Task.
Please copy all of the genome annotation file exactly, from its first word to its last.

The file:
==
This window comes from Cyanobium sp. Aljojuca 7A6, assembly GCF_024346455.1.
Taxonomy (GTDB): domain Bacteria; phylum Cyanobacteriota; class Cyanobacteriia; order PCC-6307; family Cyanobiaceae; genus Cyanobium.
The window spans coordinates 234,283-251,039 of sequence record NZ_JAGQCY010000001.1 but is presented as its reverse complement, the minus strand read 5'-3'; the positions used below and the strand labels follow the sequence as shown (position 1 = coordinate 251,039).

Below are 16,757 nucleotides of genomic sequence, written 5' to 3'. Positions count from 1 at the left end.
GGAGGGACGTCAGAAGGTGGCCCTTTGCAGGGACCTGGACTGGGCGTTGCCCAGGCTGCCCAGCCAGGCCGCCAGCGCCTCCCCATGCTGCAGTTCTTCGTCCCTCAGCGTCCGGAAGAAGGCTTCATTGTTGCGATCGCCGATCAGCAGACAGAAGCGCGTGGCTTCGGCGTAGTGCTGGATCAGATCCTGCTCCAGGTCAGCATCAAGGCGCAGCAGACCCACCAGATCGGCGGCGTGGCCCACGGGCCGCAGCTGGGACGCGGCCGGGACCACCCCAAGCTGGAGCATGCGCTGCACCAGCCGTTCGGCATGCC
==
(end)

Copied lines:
This window comes from Cyanobium sp. Aljojuca 7A6, assembly GCF_024346455.1.
Taxonomy (GTDB): domain Bacteria; phylum Cyanobacteriota; class Cyanobacteriia; order PCC-6307; family Cyanobiaceae; genus Cyanobium.
The window spans coordinates 234,283-251,039 of sequence record NZ_JAGQCY010000001.1 but is presented as its reverse complement, the minus strand read 5'-3'; the positions used below and the strand labels follow the sequence as shown (position 1 = coordinate 251,039).

Below are 16,757 nucleotides of genomic sequence, written 5' to 3'. Positions count from 1 at the left end.
GGAGGGACGTCAGAAGGTGGCCCTTTGCAGGGACCTGGACTGGGCGTTGCCCAGGCTGCCCAGCCAGGCCGCCAGCGCCTCCCCATGCTGCAGTTCTTCGTCCCTCAGCGTCCGGAAGAAGGCTTCATTGTTGCGATCGCCGATCAGCAGACAGAAGCGCGTGGCTTCGGCGTAGTGCTGGATCAGATCCTGCTCCAGGTCAGCATCAAGGCGCAGCAGACCCACCAGATCGGCGGCGTGGCCCACGGGCCGCAGCTGGGACGCGGCCGGGACCACCCCAAGCTGGAGCATGCGCTGCACCAGCCGTTCGGCATGCC